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First I would like to say that my question is not about what books to use in algebraic geometry; for this there are many threads that discuss this on Math.SE and on MO. My question is about what material should be included in a first course in algebraic geometry. Let me explain.

My university does not offer courses in algebraic geometry - thus I have found the need to try and "create one" by doing a reading course with a lecturer. Now one may say that we should use this or that book, but from experience it is not the book that matters but ultimately the material that one learns. When learning algebraic number theory, I found myself looking at things from Marcus' Number Fields to KCd's notes, to Neukirch, etc.

My question is: What should be included in a first serious course in algebraic geometry? The level of such a course should be for someone who has studied commutative algebra, algebraic number theory and algebraic topology. Preferably, each answer should include a list of "canonical topics" to be studied.

Thanks.

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mathoverflow.net/questions/28496/… seems relevant (Though a first course in algebraic geometry may, and perhaps should, be on varieties rather than schemes.) –  Nehsb Feb 12 '13 at 4:54
    
@Nehsb I have seen that thread, and I believe my question is in a similar spirit to that of Ravi's. Unfortunately schemes are probably too advanced for a first course :) –  user38268 Feb 12 '13 at 6:03
    
@BenjaLim - Even for a college freshman like me can understand these book in my answer, try to see if that helps you! Maybe i could email the pdf of these books to you. –  Victor Feb 17 '13 at 23:53

5 Answers 5

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+100

Personally, I think your goal should be to try to get Ravi Vakil's book Foundations of Algebraic Geometry as quickly as possible. But since he starts with schemes, it is a good idea to get some familiarity with the classical theory of algebraic varieties.

First, you should learn the basic dictionaries ($k$ an algebraically closed field):

\begin{align} \left\{ \text{regular functions on affine space $\mathbb{A}^n$} \right\} & \longleftrightarrow k[x_1,\dots,x_n] \end{align}

\begin{align} \left\{ \text{points of $\mathbb{A}^n$} \right\} & \longleftrightarrow \left\{ \text{maximal ideals in $k[x_1,\dots,x_n]$} \right\} \end{align}

\begin{align} \left\{ \text{affine subvarieties of $\mathbb{A}^n$} \right\} & \longleftrightarrow \left\{ \text{prime ideals in $k[x_1,\dots,x_n]$} \right\} \end{align}

\begin{align} \left\{ \text{algebraic subsets of $\mathbb{A}^n$} \right\} & \longleftrightarrow \left\{ \text{radical ideals in $k[x_1,\dots,x_n]$} \right\} \end{align}

You should also learn the similar dictionary for any affine variety $X$ corresponding to a radical ideal $I$ with coordinate ring $k[X] = k[x_1,\dots,x_n] / I$. As part of this, you'll want to learn about the Zariski topology and you'll need to understand the various forms of Hilbert's Nullstellensatz.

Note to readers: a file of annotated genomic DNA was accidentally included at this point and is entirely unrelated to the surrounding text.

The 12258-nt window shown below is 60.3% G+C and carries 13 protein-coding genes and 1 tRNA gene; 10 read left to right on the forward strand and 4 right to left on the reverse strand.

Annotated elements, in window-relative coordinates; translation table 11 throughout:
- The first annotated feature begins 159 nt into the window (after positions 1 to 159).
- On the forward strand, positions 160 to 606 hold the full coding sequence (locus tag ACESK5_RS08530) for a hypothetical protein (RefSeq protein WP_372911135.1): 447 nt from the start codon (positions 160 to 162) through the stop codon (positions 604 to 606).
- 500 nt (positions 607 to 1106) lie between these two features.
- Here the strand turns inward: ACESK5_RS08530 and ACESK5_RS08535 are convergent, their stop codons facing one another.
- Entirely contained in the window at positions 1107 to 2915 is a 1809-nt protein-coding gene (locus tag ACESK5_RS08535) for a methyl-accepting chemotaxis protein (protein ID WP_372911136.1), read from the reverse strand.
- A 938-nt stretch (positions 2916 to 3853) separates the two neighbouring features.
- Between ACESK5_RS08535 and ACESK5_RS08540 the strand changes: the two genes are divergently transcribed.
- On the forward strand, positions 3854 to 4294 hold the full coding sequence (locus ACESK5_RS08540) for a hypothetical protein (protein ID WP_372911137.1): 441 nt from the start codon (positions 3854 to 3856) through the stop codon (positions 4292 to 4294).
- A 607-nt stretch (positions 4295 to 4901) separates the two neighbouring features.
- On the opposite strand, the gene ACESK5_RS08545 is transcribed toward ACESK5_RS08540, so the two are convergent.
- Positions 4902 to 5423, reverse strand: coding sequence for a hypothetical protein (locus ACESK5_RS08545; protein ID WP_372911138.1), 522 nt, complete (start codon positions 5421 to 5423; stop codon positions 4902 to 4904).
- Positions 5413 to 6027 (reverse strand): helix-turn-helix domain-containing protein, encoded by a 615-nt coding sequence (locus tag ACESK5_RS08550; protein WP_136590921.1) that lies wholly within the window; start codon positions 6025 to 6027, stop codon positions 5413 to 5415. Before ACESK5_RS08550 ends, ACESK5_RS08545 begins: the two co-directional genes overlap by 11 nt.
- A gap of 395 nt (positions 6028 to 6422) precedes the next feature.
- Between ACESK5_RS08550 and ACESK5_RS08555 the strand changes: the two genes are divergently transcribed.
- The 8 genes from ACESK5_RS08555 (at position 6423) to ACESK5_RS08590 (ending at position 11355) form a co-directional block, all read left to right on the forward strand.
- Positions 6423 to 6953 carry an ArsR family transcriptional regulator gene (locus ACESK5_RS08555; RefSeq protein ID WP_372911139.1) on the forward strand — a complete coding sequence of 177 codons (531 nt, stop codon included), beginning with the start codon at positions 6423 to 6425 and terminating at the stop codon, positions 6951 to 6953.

You'll also want to learn what projective space and projective varieties are and learn the analogous dictionaries in that setting. Finally, you'll want to know what a quasi-projective variety is.

You'll need to learn what morphisms (also called regular maps) are in these settings. If you understand the category of quasi-projective varieties (both objects and morphisms), you're off to a good start.

You should also get some familiarity with the function field of an algebraic variety and understand the distinction between birational maps and regular maps, as well as between birational equivalence and isomorphism.

Then it may help to see some basic geometric constructions in a classical setting (Zariski tangent space, singularities, divisors), though you can learn this later if you are willing to accept on faith that quasi-projective varieties (and their generalization to schemes!) are worthwile geometric objects to study even though you don't yet have many tools in your geometric toolbox. Also, the first section of Shafarevich's book has a nice sampling of the types of problems that algebraic geometers are interested in, so it's definitely worth reading, though not necessarily for mastery at this point.

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Andreas Gathmann also has a nice set of online notes that could be used. Also, Chapter I of Hartshorne gives a pretty good idea of what you should cover (even though you'll likely want to supplement it with additional material). It's still worthwhile to try to read Hartshorne and work through the exercises there first, but when you get stuck, consult other sources quickly so you don't get bogged down. –  Michael Joyce Feb 13 '13 at 1:36
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I second the recommendation of Gathmann's script, it can be found here. –  Jesko Hüttenhain Feb 13 '13 at 8:48

Ravi Vakil once taught a one-semester course on varieties that was designed to "secretly" serve as a launching pad for the followup schemes course in the spring taught by de Jong. The notes, which are the earliest of early drafts for Foundations of Algebraic Geometry, can be found here: http://math.stanford.edu/~vakil/725/course.html. I bring this up because even if you're only looking at varieties right now, you can still consider things from a sheaf-theoretic point of view for fun and profit.

As Michael notes, this will be a good time to start looking at examples. Particularly profitable to learn now might be the theory of divisors on curves, which serves as a model for the more complicated higher-dimensional cases. However, even in the simplest case the theory of divisors is but one facet of something less obvious involving sheaves, their associated geometric line bundles, and transition functions. These objects are all essentially the same, and the better handle you have on the different points of view, the better off you will be. It's a lot to handle, but you have strong background in the right areas.